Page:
The 32-by-10-foot mural was part of the East Lansing Artist Alleys project, aimed at transforming two pedestrian alleys in the city’s core. A crowdfunding campaign launched by the city in the fall of 2015 exceeded its goal of $45,000, and received matching funds through the Michigan Economic Development Corporation’s (MEDC) Public Spaces, Community Places program.

Van Dyke moved forward with the mural in January 2016, preparing and transforming four large aluminum and steel panels at Bannash Welding on Lansing’s north side. He said he used “regular Home Depot” paint, and applied a special sealant when the pieces for “Spirit of East Lansing: Sounds from the Street Mural” were mounted in the alley and unveiled around the time of the annual East Lansing Arts Festival.

Public art, Van Dyke said, reflects his general philosophy about art: that it’s something that evolves and changes over time.

“For the most part, if something is inspiring you, then do it,” he said. “We’re here for a split second, and the work you create in this small space in time may be gone forever someday. Share your work. Think about what you want to achieve. Maybe someday an archeologist will break into this domain, find it, and say ‘Wow. We’re going to be rich.’”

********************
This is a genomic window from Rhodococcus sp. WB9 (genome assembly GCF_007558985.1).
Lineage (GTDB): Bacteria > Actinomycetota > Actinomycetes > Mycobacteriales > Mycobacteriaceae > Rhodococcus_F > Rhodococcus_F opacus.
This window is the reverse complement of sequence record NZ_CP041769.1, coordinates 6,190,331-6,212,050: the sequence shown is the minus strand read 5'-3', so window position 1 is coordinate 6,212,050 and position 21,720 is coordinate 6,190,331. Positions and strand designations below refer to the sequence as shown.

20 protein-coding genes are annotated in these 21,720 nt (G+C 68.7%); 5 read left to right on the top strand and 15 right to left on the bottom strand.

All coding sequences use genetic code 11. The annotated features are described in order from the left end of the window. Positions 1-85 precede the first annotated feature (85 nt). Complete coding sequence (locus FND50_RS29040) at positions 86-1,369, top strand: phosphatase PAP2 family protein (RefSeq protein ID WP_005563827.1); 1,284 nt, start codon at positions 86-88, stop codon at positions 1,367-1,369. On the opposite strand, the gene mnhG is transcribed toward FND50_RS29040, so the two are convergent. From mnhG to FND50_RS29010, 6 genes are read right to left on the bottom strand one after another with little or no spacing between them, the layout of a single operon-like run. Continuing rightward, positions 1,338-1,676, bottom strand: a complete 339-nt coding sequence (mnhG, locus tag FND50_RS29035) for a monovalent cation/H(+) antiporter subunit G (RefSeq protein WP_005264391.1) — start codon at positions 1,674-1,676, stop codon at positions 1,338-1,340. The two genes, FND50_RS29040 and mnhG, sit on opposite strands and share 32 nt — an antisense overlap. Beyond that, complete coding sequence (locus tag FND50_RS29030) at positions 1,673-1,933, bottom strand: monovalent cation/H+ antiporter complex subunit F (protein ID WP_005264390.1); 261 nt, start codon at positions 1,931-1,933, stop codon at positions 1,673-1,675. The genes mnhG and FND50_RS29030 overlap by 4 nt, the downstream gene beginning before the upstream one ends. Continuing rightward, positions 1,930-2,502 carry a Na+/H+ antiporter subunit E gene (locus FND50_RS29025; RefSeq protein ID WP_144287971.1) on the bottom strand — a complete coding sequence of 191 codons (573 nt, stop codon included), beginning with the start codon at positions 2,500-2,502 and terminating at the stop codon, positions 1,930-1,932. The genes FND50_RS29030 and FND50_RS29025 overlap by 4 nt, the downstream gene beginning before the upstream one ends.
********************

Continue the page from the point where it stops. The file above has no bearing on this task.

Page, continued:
Building the artistic life

Van Dyke admits he wasn’t always able to make a living through art or to engage in artistic creation full time. He drove a UPS truck for 20 years while raising a family of four, making life as a dad his top priority. He kept his hand in art whenever he could, and when his children were grown and flown, he reconnected with the artistic network he had nurtured over the years.